This piece was originally posted in January of 2019 on the now-defunct blog, The Rusty Walker

“So, what are you doing these days now that you are retired?” This is a question that I get asked regularly.

“It’s complicated,” is my first response, followed up by, “actually, I’m not retired. I’ve downshifted.”

In a car, you downshift to slow the vehicle without having to brake. The term came into use a decade or more ago to describe people who have deliberately decided to slow the pace of their life. Sometimes they are younger people who have worked crazy hours at some start-up, earned a fortune–but not a satisfying life–before the age of 40 and decided to sell it all for a tidy sum. Nice idea, but that’s not me, as much as I might wish.

If you search for the term online you might come up with this definition, “[to] change a financially rewarding but stressful career or lifestyle for a less pressured and less highly paid but more fulfilling one.” That’s closer to what I’m doing.

I decided some years ago that I did not want to retire in the typical fashion, which according to common wisdom seems to mean to pile up a lot of money and then stop working and play. I have no problem with people who want to do that, but I have a different plan.

I’ve also known quite a few people who worked hard for many years at jobs they did not enjoy, pinning a lot of hope and excitement on retirement, only to be faced with severe, unexpected health problems, even death, before they could do it. Their “pile” was left to someone else.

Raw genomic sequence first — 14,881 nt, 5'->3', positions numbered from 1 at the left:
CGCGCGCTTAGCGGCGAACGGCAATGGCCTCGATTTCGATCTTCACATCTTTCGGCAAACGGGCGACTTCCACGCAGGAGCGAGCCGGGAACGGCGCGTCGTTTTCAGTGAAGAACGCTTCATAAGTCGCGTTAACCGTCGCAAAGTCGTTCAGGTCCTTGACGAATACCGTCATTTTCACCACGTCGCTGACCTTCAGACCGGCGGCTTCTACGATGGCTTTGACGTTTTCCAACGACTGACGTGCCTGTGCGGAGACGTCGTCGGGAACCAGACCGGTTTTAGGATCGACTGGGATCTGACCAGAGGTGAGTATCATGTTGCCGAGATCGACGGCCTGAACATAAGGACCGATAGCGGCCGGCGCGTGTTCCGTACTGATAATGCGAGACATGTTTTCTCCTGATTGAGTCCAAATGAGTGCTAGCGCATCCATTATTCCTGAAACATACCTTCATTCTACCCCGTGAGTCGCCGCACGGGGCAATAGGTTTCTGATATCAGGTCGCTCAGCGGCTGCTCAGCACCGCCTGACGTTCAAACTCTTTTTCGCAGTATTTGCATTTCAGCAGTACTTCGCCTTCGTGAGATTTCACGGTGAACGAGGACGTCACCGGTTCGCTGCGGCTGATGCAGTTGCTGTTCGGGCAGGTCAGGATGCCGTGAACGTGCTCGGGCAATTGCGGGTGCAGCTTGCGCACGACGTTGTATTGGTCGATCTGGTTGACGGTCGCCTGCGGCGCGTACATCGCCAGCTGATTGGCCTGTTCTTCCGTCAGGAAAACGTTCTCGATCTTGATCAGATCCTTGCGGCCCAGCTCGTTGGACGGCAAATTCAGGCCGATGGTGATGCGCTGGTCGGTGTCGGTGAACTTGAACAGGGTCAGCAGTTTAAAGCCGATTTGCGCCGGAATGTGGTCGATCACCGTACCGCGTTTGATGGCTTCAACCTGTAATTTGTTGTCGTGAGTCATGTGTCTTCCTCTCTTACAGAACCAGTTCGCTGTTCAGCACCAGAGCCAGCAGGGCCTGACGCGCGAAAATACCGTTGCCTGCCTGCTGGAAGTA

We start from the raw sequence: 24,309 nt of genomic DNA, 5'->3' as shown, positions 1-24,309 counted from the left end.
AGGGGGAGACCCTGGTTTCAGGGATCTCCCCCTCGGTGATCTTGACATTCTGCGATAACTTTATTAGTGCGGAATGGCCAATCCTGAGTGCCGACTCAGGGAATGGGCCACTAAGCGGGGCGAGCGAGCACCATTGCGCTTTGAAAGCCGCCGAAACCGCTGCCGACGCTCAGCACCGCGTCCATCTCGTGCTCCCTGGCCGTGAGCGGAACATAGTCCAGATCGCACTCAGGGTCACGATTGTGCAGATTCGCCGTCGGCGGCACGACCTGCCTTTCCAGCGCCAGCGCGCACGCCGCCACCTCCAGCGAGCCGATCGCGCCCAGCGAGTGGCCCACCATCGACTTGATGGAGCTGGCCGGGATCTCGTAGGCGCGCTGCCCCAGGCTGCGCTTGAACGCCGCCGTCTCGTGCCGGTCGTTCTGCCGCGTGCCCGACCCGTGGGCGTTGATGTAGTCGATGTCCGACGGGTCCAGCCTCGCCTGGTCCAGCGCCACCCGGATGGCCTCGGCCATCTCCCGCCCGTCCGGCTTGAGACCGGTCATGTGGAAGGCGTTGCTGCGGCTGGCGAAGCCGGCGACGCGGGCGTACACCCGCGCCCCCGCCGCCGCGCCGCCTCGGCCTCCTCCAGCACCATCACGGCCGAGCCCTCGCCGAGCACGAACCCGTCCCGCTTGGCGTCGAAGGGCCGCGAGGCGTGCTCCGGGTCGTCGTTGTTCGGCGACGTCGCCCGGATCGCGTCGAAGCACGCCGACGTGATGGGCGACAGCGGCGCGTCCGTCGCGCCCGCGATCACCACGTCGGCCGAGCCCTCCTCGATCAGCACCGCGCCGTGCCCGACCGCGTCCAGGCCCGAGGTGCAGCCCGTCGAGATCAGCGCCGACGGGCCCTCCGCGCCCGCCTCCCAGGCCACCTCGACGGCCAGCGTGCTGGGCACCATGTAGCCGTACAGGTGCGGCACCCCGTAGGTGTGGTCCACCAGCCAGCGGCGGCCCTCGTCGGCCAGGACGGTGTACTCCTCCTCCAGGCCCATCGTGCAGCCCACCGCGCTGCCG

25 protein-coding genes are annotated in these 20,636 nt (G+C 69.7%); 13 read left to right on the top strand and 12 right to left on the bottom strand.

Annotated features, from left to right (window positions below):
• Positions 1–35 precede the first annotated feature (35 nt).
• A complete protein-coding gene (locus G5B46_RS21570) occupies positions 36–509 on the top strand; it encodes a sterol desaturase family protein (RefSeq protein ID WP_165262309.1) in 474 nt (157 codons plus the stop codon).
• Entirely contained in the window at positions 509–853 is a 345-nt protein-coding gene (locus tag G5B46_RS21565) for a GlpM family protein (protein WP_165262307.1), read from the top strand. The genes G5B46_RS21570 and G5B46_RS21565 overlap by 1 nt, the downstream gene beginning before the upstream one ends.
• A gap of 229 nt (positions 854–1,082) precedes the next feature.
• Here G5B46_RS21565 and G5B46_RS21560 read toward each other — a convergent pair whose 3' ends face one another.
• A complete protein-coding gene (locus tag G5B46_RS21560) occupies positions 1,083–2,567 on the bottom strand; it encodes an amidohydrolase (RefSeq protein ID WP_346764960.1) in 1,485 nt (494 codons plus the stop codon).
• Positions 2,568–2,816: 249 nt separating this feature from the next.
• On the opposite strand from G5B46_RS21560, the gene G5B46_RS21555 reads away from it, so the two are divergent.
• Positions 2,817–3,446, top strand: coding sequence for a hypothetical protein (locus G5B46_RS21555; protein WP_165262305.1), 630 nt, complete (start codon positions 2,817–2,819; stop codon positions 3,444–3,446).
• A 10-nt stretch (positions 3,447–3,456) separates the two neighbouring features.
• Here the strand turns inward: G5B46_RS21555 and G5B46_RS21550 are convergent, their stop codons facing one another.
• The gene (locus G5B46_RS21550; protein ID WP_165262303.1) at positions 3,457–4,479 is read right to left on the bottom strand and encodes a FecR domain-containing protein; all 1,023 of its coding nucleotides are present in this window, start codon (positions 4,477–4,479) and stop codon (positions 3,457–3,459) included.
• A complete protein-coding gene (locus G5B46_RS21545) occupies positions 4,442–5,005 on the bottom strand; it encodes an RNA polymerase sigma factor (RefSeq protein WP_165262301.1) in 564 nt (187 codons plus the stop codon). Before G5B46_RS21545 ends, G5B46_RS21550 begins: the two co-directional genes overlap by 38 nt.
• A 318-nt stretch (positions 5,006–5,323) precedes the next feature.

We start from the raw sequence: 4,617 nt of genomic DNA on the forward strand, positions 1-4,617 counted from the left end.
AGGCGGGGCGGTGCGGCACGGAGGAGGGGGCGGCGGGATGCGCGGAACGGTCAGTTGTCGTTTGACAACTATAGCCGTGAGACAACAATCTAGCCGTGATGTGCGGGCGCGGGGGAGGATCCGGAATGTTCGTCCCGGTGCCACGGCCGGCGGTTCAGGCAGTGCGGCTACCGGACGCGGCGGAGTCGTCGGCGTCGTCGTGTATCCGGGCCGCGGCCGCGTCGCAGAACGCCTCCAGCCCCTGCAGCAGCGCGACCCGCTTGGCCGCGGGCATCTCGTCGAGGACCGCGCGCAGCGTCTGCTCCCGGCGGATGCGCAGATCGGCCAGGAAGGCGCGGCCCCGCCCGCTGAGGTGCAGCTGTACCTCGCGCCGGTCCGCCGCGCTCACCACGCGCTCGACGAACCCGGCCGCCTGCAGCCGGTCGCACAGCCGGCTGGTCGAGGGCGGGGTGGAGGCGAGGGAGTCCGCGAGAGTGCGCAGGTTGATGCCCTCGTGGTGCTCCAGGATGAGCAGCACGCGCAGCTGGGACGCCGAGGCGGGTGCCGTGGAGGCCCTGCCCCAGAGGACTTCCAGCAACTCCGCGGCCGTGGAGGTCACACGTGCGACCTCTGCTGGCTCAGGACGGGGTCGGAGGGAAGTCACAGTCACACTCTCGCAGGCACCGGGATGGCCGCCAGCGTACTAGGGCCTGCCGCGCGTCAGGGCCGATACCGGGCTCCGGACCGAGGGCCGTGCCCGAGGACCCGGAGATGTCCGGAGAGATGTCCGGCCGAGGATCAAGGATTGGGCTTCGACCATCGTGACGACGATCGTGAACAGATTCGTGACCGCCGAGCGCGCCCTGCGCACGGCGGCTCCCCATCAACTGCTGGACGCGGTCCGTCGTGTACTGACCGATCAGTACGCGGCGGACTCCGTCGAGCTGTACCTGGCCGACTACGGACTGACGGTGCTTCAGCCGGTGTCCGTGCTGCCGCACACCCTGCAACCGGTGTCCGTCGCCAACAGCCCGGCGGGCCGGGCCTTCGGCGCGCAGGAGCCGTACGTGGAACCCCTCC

My children are mostly grown and the financial and time demands of raising a family have eased. I’m close to, but still a few years from the age where people can retire (AKA the age you can get Medicare.) I have some “margin” so to speak in life and so a year ago I left my job–which I enjoyed, but which was also very demanding– and decided to make this past year a sabbatical of sorts, a year of rest and a year to learn a new, slower pace of life. In slowing down, my wife and I also adjusted our family budget, living more simply so that our needs would be fewer. My personal mantra became, “I’m not in a hurry.”

In the past year I did a lot of travel–more than usual–and fulfilled some dreams. I visited coffee farms in Colombia, walked 500 miles across Spain, biked 1,000 miles across England. I caught up on some projects at home which had been waiting for a long time, like a new vegetable garden. I started reading the books I had been collecting for years. I began to write a book (and this blog.) I began to get rid of stuff. I learned how to slow down, to refuse to let “hurry” back into my life.

And lately I’ve pondered what to do next, especially how to earn a living and how to work for the next few decades.

In the course of my life I have met many people who worked at something they loved well into their 80’s. (Think of Supreme Court justices, like Ruth Bader Ginsburg, who is still serving at age 85.) Some had to adjust their pace and work fewer hours, but they never stopped doing the thing they love. I believe that if you work at the things in life which you love–which come from your deepest self and which help meet the world’s needs–why would you ever want to stop?

So, I hope to keep doing what I love and what meets the world’s needs, to exercise a  creative and entrepreneurial nature, to use my experience in the areas I’m passionate about: publishing, nature, peace and justice, the environment, all informed by my faith. I hope to tinker with new ideas, new dreams, new visions, to co-create with others a world for our children and grandchildren that is more sustainable and is less consumptive. I will continue walk, bike, travel, discover and write, at a slower speed of life. I’ve downshifted for good and I’m not in a hurry anymore.